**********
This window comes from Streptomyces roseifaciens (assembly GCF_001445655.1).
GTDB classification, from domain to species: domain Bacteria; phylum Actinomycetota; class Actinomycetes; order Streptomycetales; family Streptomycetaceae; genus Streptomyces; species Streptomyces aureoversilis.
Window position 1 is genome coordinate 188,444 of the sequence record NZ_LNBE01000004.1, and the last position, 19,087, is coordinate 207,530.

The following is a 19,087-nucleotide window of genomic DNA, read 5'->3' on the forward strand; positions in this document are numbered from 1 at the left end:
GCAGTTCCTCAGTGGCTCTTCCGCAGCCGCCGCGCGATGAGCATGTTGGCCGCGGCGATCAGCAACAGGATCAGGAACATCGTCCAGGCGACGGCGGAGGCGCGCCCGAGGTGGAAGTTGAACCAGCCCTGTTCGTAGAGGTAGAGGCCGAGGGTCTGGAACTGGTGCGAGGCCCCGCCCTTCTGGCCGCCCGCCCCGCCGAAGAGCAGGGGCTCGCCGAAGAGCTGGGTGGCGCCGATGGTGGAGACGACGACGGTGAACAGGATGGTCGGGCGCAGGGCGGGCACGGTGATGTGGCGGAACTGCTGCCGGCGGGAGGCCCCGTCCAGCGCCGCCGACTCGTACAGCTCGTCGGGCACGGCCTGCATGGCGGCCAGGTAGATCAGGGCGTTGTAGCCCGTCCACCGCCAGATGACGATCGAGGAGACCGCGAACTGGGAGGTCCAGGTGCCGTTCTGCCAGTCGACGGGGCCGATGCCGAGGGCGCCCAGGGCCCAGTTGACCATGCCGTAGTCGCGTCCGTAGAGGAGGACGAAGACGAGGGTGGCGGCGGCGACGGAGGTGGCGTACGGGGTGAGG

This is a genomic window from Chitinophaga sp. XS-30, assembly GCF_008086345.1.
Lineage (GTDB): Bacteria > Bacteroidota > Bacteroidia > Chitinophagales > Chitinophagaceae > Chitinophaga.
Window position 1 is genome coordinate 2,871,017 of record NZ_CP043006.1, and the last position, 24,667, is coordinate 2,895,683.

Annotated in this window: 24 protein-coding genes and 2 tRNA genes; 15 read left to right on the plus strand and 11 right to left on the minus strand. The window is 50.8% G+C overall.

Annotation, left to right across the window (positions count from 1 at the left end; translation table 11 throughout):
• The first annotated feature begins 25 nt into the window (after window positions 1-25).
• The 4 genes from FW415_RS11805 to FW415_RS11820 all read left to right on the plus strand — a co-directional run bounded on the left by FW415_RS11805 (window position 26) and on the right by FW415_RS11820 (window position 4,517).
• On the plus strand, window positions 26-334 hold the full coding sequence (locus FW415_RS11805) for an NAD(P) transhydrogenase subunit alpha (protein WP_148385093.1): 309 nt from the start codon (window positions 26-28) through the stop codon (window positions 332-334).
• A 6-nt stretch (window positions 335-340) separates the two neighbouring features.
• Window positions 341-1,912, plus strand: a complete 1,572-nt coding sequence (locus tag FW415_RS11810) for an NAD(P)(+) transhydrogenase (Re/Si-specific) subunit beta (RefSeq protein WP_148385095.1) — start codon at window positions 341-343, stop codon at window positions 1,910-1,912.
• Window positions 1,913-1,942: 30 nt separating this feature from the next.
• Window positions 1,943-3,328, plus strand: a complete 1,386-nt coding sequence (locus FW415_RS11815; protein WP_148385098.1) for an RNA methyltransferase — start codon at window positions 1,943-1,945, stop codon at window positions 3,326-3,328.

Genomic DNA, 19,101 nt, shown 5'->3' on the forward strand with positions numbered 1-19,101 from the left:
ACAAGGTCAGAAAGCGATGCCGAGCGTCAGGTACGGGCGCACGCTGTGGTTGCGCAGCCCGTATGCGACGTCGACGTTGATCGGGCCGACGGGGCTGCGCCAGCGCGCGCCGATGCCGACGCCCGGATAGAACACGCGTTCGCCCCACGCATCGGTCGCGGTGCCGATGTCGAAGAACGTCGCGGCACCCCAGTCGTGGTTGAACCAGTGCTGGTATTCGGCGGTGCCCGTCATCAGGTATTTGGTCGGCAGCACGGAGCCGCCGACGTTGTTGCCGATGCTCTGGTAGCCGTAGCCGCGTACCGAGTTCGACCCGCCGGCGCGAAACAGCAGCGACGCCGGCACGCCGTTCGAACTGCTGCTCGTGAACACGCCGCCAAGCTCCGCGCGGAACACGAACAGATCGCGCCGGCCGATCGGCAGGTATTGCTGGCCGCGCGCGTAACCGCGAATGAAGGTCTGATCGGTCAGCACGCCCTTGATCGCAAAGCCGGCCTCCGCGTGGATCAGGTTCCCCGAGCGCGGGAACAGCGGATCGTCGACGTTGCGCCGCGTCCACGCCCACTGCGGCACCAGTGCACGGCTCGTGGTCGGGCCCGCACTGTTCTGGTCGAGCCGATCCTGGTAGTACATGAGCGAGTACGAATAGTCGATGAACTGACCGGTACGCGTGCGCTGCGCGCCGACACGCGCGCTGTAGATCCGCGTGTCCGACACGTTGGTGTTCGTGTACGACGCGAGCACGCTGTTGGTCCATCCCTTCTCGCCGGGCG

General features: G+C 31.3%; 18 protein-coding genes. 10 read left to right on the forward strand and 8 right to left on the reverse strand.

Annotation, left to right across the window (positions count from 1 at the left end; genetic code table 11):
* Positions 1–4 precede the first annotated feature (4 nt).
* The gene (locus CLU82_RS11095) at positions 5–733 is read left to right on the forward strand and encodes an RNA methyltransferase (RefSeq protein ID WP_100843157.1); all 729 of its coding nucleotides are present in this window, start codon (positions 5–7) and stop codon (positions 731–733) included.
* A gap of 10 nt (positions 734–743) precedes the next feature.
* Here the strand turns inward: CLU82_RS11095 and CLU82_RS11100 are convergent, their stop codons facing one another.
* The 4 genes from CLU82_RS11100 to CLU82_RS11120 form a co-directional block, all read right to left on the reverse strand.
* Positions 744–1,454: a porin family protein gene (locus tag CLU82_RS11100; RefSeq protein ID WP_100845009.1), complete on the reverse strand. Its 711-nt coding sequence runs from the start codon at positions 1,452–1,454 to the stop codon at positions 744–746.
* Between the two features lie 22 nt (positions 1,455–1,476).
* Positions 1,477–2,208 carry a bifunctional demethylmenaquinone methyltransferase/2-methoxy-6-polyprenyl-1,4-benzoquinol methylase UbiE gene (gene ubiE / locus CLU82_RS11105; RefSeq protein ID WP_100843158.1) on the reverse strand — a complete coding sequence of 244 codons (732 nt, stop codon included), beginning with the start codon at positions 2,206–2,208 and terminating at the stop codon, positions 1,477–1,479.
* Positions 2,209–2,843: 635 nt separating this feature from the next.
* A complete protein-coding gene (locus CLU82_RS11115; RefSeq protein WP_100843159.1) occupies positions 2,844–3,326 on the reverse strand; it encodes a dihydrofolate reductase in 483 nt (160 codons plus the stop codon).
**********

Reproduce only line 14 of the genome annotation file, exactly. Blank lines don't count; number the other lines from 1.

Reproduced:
• A 6-nt stretch (window positions 335-340) separates the two neighbouring features.